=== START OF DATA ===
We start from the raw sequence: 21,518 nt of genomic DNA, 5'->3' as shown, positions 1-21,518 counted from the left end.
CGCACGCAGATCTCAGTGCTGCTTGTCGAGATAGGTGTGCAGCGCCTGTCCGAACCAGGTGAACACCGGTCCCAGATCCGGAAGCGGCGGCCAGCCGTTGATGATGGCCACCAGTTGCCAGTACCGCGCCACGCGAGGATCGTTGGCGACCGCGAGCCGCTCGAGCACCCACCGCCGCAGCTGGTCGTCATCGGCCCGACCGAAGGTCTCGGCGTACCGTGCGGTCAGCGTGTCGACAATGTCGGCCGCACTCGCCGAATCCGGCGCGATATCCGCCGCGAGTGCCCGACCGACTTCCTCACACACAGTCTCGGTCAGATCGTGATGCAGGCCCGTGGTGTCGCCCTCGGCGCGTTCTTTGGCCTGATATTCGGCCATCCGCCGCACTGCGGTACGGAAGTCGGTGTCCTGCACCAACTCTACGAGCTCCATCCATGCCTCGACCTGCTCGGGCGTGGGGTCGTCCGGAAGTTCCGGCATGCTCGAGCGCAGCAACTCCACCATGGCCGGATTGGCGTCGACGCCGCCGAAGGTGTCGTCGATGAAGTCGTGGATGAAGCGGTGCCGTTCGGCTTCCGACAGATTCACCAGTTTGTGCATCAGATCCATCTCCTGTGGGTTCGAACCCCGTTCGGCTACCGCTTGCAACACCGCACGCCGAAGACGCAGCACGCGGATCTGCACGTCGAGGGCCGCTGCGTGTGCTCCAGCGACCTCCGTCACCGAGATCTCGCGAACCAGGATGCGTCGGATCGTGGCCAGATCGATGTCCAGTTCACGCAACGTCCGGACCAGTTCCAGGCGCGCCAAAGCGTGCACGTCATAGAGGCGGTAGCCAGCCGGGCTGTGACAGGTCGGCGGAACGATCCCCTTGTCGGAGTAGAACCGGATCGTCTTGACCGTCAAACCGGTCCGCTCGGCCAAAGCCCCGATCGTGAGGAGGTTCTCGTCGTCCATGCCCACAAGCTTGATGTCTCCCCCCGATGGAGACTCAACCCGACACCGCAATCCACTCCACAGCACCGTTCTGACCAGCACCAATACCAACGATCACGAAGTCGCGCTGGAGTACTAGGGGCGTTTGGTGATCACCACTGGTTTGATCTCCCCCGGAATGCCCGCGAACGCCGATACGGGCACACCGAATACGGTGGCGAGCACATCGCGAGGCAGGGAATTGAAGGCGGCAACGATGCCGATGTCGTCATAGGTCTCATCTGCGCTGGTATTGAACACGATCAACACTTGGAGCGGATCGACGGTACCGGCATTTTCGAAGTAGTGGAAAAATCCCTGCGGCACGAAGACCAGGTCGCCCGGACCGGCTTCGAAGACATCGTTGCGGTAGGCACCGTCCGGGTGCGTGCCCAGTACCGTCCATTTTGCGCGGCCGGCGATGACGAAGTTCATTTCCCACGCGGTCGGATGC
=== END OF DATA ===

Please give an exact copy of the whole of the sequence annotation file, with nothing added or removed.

We start from the raw sequence: 21,518 nt of genomic DNA, 5'->3' as shown, positions 1-21,518 counted from the left end.
CGCACGCAGATCTCAGTGCTGCTTGTCGAGATAGGTGTGCAGCGCCTGTCCGAACCAGGTGAACACCGGTCCCAGATCCGGAAGCGGCGGCCAGCCGTTGATGATGGCCACCAGTTGCCAGTACCGCGCCACGCGAGGATCGTTGGCGACCGCGAGCCGCTCGAGCACCCACCGCCGCAGCTGGTCGTCATCGGCCCGACCGAAGGTCTCGGCGTACCGTGCGGTCAGCGTGTCGACAATGTCGGCCGCACTCGCCGAATCCGGCGCGATATCCGCCGCGAGTGCCCGACCGACTTCCTCACACACAGTCTCGGTCAGATCGTGATGCAGGCCCGTGGTGTCGCCCTCGGCGCGTTCTTTGGCCTGATATTCGGCCATCCGCCGCACTGCGGTACGGAAGTCGGTGTCCTGCACCAACTCTACGAGCTCCATCCATGCCTCGACCTGCTCGGGCGTGGGGTCGTCCGGAAGTTCCGGCATGCTCGAGCGCAGCAACTCCACCATGGCCGGATTGGCGTCGACGCCGCCGAAGGTGTCGTCGATGAAGTCGTGGATGAAGCGGTGCCGTTCGGCTTCCGACAGATTCACCAGTTTGTGCATCAGATCCATCTCCTGTGGGTTCGAACCCCGTTCGGCTACCGCTTGCAACACCGCACGCCGAAGACGCAGCACGCGGATCTGCACGTCGAGGGCCGCTGCGTGTGCTCCAGCGACCTCCGTCACCGAGATCTCGCGAACCAGGATGCGTCGGATCGTGGCCAGATCGATGTCCAGTTCACGCAACGTCCGGACCAGTTCCAGGCGCGCCAAAGCGTGCACGTCATAGAGGCGGTAGCCAGCCGGGCTGTGACAGGTCGGCGGAACGATCCCCTTGTCGGAGTAGAACCGGATCGTCTTGACCGTCAAACCGGTCCGCTCGGCCAAAGCCCCGATCGTGAGGAGGTTCTCGTCGTCCATGCCCACAAGCTTGATGTCTCCCCCCGATGGAGACTCAACCCGACACCGCAATCCACTCCACAGCACCGTTCTGACCAGCACCAATACCAACGATCACGAAGTCGCGCTGGAGTACTAGGGGCGTTTGGTGATCACCACTGGTTTGATCTCCCCCGGAATGCCCGCGAACGCCGATACGGGCACACCGAATACGGTGGCGAGCACATCGCGAGGCAGGGAATTGAAGGCGGCAACGATGCCGATGTCGTCATAGGTCTCATCTGCGCTGGTATTGAACACGATCAACACTTGGAGCGGATCGACGGTACCGGCATTTTCGAAGTAGTGGAAAAATCCCTGCGGCACGAAGACCAGGTCGCCCGGACCGGCTTCGAAGACATCGTTGCGGTAGGCACCGTCCGGGTGCGTGCCCAGTACCGTCCATTTTGCGCGGCCGGCGATGACGAAGTTCATTTCCCACGCGGTCGGATGC